WEST VALLEY CITY — The church building is unimposing from the outside, composed of a light brown brick on the demure street corner. The facility is humble but clean and well-kept, with the only seemingly out-of-place feature being the overflowing stock of soon-to-be-delivered food storage.

Upon further inspection, however, the interior — something of a metaphor in and of itself — holds an eager congregation, ready to serve and expand their faith under the tutelage of their new pastor.

Atlanta native and mother of two, Vinnetta Golphin-Wilkerson is the newest addition to

Granger Christian Church, the oldest Protestant denomination in the West Valley, first established in 1957.

Peering warmly up from a tidy, L-shaped desk in a sleek black jacket, she has a look in her eye that can't help but reflect a life rife with perspective-shaping experiences.

Earning her bachelor's degree at Duke University — she was "absolutely" rooting for them in the NCAA Tournament — in public policy and psychology and then a master of divinity at the Candler School of Theology at Emory University, Golphin-Wilkerson went on to serve as a volunteer chaplain at the Georgia Metro State Women's Prison, then as a regional moderator for the Disciples of Christ and as an administrative pastor at God's City of Refuge Christian Church in Atlanta.

"I believe it's a path that God chooses for you," she said, describing her reasons for getting into the ministry. "You find a place where that's where your fulfillment is. My desire has been to do what I was created to do. I believe there's a level of peace; a level of fulfillment that can only happen if you match what you were created for. I've been praying about it and then this opportunity came so I'm very happy."

Self-declared to always have been involved with helping people or in leadership roles since elementary school, Golphin-Wilkerson said there was a moment in her life when she realized she was going to wholly commit her life to God while trying to balance time in the ministry with a "regular job" and working to help disabled and mentally challenged people find private sector employment.

"I had an experience where I became particularly aware of God's love for me ... (and) the intensity of it," she said. "I became aware that in the midst of everything, God knew who I was. My response to that was, 'Yes, I'll do what you want. I'll be who you want me to be. I will go forth and give it all I've got.' I work hard. I do the best job I can. That's my response to that kind of love."

That response, among other spiritual posts, landed Golphin-Wilkerson in the troubled path of female inmates in Georgia as she attempted to help them try to find solidarity in faith and, in many cases, be able to return home with a sense of normalcy and peace.

What began as part of a seminary requirement in practical ministry, bloomed when she realized a good friend was also involved through her own church in a program called the Restoring Hope Ministry project — an effort to help women find private sector employment when they get released from prison.

Golphin-Wilkerson assisted the inmates by showing them how to assemble resumes, be successful in interviews and explain an extended absence from the workforce among other valuable tips. Often, the help came in the form of simply talking to them about the pragmatic issues facing them when they returned home, honestly advising the mothers who were present that their children would not immediately resort to saying "yes, ma'am," when they arrived.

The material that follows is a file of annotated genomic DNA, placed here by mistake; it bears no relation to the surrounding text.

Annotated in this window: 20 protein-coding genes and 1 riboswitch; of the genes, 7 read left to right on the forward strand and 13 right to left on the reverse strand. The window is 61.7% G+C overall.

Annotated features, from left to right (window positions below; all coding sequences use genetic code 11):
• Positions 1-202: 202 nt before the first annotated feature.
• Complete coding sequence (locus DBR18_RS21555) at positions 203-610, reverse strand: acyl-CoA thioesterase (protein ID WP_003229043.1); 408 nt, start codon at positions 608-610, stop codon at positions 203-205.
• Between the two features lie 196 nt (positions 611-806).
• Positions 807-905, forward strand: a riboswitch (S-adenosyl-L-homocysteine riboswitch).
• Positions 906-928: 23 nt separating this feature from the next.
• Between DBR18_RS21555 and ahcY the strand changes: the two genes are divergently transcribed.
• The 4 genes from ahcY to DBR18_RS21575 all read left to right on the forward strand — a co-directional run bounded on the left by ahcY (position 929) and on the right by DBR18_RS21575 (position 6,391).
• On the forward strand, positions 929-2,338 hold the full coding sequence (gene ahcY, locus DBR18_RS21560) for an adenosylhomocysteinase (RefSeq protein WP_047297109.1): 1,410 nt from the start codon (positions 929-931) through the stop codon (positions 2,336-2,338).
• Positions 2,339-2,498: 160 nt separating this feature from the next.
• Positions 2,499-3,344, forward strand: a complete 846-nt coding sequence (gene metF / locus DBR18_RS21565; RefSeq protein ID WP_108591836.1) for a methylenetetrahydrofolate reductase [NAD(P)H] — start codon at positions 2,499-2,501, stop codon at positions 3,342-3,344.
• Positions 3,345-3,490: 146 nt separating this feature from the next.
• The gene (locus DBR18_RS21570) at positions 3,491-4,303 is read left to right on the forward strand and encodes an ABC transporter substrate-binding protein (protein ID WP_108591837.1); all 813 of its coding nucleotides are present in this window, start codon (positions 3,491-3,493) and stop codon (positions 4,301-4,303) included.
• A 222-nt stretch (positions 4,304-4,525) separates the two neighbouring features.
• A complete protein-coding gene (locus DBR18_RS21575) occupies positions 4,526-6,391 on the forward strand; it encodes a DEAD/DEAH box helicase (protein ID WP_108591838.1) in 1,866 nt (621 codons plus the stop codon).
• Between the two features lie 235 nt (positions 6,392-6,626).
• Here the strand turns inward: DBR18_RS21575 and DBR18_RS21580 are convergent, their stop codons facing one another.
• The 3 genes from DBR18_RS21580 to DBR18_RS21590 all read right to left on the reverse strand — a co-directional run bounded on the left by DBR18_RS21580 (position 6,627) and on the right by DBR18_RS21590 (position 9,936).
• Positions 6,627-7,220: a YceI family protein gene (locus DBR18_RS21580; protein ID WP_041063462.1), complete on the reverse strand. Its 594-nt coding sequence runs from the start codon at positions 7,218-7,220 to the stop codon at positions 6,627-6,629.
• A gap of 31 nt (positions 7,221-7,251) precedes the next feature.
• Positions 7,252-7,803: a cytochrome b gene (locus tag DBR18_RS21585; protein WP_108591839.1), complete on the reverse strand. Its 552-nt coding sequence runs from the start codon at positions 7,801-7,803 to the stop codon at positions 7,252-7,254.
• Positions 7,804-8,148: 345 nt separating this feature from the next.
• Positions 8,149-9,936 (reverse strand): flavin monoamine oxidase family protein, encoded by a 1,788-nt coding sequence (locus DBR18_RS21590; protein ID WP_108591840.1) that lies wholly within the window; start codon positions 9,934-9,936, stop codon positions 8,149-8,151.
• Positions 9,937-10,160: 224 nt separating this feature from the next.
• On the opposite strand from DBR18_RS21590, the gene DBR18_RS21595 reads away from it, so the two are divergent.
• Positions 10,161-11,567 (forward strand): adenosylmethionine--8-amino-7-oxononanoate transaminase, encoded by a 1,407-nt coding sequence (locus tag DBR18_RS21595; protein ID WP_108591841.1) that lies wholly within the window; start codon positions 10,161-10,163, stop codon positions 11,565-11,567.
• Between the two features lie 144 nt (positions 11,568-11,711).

"These women were like sisters," she said. "You learn they're not so different — one bad choice or one set of circumstances could put anybody in that place. The same things hurt. They have the same kinds of hopes and dreams. They want to know that they matter. They want to know that somebody cares.

"One of my main goals was to help them understand that if God is not real behind that wall, God is not real anywhere. You're going to deal with the consequences of whatever you did, but that doesn't put you beyond God's love."

Despite citing the cold winter weather as a departure from warm days in Georgia, Golphin-Wilkerson said she feels comfortable here and hopes to use those past experiences to strengthen her new congregation as well as the surrounding community in their efforts to serve.

"I am such a happy camper," she said. "I left a very loving congregation; I've come to a very loving congregation. We have people in this church who are active in the community already — I don't have to convince them to be active. There are all kinds of folk here from different backgrounds, but here we all agree on God's love and transforming the world. I'm the luckiest pastor in town."

A believer in the idea that "God doesn't waste a single experience," Golphin-Wilkerson wants to use her past in service to grow the congregation's community outreach ministries. She said the efforts are not necessarily to gain church membership but rather to unite people of any faith or background to make a difference.

"I know that we're particularly blessed that the gifts God has given Vinnetta are now being shared here with us," said Granger Christian Church moderator Diana Baxter. "It's a new and exciting period in the ministry where we see the expansion of the work we're doing in the community for various cultures and ways of life that loves knows no limit. I think this is just a catalyst for bigger and better things in West Valley and beyond."

Avoiding anything resembling a "Vinnetta show," Golphin-Wilkerson said she wants to foster an environment of collaboration and love.

"One of my core beliefs is that God works in people as well as through people," she said, holding a fierce gaze. "When I see that — when I can see the transformation that happens in someone as God is using them — that's it for me."

Email: clarson@desnews.com